and involve the ability to be installed on a storage card and to be installed on non-HTC devices, including non-phones (for example, the Dell Axim x51v). That is, these do contain major hacks and improvements.
Finally, XDA-Developers hacker risidoro
’s version is HERE
(only for PPC Phones; it doesn’t run on non-phone devices)
Of these, I recommend the “turbo” versions most, for both PPC and PPC Phone Edition models. While I haven’t really measured remarkable speed increase with the jBenchmark
tests, many users have reported generic speedup with at least starting / loading
MIDlets. This is because many library files have been decompressed by the creator, meaning no decompression needed in runtime. This may indeed result in some speed increase. (Note that this trick doesn’t work the 10.1-series TAO Intent MM’s; this is why only the new series has a separate “turbo” version.) Note that this also means this version occupies about two times more storage than the non-turbo one; therefore, if you have little built-in storage, consider installing it on a storage card.
Note that, while risidoro
’s version is very popular, it’s, in my opinion, not as good as the Russian hacks. The sole reason for this is that it can’t be installed on a storage card
. This, particularly if you have little built-in storage or plan to install dozens or hundreds of midlets, can be pretty bad news – don’t forget TAO Intent manager stores MIDlets under a subdirectory in its home directory, which means it’ll dump its deployed MIDlets on your storage card if you install it there, leaving your built-in storage uncluttered. That is, even if you instruct it to be installed on a storage card, it’ll install itself into the main storage (meaning the MIDlets will also be put in there later).
Risidoro’s only major advantage over all
the other, listed (Russian) .1023
installers (and, for that matter, the .1034
one) is that it correctly sets file associations, unlike the Russian CAB’s. This means if you click a JAD or a JAR file in the local file system (or on a Web page), it’ll correctly deploy it. With the Russian CAB’s, this isn’t possible (if you install them on a storage card; when installed to the main memory, they’ll require no Registry import), unless you import THIS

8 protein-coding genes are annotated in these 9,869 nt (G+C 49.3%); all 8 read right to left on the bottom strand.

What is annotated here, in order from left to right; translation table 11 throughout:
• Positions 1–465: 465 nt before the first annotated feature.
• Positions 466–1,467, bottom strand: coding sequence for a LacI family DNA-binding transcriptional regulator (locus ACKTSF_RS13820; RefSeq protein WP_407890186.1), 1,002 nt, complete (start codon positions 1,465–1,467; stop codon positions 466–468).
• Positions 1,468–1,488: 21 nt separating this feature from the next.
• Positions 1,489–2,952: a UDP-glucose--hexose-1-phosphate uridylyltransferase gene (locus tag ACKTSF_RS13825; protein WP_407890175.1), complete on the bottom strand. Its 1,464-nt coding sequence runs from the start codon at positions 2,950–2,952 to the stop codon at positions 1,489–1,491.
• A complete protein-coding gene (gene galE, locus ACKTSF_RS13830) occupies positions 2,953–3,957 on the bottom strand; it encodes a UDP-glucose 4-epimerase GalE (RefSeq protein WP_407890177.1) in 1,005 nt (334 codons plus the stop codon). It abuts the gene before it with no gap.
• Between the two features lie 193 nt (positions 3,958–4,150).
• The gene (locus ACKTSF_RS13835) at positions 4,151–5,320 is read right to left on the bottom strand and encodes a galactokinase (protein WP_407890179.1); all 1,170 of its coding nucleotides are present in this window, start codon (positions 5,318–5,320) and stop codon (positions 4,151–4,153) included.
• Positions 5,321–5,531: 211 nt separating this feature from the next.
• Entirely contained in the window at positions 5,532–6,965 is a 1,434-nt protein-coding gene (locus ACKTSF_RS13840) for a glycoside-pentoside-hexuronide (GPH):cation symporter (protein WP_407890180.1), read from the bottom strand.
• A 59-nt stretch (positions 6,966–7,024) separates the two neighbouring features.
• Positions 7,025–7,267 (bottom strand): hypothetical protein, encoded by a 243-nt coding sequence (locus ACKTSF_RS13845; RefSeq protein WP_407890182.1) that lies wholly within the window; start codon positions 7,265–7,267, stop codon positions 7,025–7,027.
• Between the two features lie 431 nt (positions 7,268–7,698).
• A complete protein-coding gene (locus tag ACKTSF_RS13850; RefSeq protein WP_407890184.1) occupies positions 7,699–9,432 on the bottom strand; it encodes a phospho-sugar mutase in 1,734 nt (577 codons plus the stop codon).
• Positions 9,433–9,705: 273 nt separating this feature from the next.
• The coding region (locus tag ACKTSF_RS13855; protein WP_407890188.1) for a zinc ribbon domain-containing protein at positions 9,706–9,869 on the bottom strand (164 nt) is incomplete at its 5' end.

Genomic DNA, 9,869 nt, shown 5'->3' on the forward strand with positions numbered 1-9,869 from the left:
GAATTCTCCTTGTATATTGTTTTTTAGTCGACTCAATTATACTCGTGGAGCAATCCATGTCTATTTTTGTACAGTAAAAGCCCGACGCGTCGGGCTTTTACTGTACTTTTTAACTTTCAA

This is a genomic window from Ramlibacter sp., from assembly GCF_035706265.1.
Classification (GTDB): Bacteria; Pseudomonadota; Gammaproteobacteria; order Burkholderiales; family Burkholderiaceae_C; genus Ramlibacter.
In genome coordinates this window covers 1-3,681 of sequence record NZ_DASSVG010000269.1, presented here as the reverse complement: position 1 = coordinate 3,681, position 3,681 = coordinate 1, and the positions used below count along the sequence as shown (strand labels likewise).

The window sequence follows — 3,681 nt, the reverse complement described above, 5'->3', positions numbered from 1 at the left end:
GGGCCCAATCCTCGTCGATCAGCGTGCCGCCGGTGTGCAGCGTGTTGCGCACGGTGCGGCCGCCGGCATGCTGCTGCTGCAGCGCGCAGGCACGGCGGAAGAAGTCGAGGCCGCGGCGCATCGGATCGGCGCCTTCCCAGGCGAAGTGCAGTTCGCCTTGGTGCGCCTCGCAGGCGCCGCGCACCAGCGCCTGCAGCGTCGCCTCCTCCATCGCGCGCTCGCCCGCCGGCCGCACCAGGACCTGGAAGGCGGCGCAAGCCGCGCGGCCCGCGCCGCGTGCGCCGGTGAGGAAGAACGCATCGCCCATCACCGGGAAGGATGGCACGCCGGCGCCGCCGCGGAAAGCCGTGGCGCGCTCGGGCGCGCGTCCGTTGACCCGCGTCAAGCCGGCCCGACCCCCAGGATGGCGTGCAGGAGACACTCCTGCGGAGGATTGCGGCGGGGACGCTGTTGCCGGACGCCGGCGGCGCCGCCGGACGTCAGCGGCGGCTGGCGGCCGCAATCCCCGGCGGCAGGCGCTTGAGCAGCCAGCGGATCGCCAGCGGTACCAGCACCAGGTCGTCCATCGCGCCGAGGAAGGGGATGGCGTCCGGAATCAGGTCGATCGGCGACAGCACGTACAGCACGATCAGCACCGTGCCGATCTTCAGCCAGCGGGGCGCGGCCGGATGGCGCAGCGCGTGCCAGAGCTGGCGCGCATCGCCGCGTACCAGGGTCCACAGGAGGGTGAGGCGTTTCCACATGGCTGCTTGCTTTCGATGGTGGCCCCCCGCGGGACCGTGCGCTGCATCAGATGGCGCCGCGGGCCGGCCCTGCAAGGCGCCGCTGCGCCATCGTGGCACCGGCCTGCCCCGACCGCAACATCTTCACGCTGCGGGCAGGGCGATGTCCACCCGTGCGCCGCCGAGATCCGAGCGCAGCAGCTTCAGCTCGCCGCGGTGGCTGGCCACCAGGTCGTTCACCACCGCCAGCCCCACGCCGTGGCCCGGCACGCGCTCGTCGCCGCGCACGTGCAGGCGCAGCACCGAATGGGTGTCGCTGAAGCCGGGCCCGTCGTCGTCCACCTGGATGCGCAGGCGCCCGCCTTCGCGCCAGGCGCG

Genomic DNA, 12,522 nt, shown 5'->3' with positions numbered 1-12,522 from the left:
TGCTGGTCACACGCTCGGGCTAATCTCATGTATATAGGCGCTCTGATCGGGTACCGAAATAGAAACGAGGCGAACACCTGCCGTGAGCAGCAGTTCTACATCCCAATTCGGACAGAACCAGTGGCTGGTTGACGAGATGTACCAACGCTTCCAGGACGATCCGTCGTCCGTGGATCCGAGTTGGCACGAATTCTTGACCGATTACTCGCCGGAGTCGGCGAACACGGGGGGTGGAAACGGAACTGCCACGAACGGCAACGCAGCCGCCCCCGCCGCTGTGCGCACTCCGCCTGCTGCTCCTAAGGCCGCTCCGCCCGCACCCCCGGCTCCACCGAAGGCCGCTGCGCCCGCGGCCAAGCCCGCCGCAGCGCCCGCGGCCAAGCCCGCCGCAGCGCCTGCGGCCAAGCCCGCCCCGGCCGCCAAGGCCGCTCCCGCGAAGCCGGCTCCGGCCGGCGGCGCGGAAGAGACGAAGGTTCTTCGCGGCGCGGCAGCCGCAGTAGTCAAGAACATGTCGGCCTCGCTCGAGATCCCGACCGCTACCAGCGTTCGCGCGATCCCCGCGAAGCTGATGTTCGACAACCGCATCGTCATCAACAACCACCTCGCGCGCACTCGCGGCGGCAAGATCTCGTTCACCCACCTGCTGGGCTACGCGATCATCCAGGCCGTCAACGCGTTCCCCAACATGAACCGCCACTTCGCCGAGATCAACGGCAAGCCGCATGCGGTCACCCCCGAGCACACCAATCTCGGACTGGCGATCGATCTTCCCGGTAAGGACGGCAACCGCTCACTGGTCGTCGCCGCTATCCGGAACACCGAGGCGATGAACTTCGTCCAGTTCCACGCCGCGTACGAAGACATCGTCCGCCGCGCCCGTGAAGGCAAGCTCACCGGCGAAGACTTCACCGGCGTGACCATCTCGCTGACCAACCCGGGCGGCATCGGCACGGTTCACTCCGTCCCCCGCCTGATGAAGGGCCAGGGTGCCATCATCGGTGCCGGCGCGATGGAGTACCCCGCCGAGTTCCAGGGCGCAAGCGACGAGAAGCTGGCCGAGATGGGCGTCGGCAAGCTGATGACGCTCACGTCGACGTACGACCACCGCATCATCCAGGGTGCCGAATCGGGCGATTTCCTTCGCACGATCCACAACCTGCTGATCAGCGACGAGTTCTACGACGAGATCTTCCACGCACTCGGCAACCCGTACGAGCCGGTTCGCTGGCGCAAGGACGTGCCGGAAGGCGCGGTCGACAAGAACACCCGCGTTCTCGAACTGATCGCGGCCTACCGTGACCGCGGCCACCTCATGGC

Registry file I’ve created for your convenience. Note that it assumes your storage card is named “Storage Card
”. If it’s not the case (because you use a localized (non-English) device or a Pocket PC with two storage cards), make sure you change the occurrences of “Storage Card
” to the name of your card before importing the script.
Note that some cooked ROM’s (for example, XPlore 1.1
’s XDA Mobile 6 Release 2a
– but not Release 3
, which already switched to the Esmertec
MM) contain the .1029 version (see for example THIS
for more info on this particular version). It has no session problems either. It’s, currently, not available as an installable CAB file, though - this is why you will want to check out the .1023 (or, if the net access bug isn't a problem, .1034) version(s) instead.
So far, I’ve only discussed Pocket PC compatibility. Unfortunately, as has already been pointed out, the above-linked 11.1 series can’t be used on (touchscreen-less) MS Smartphone (Windows Mobile Standard) models. You will need to get THIS
file if you want to install TAO Intent (v10.1.7.561) on your WM5+ Smartphone. Should you need a WM2003 one, get THIS
EDIT & BREAKING NEWS
: Risidoro has patched the .1034 version so that it supports session-based Net authorization. This means you will want to go for .1034 even if you want to run apps using the Net.
See his thread at http://forum.xda-developers.com/show....php?p=1484696
- a worthy read. The direct link to his patched .1034 CAB is at http://www.webalice.it/risidoro/inte...22.214.171.1244.cab
He has also published the .1029 CAB in his post.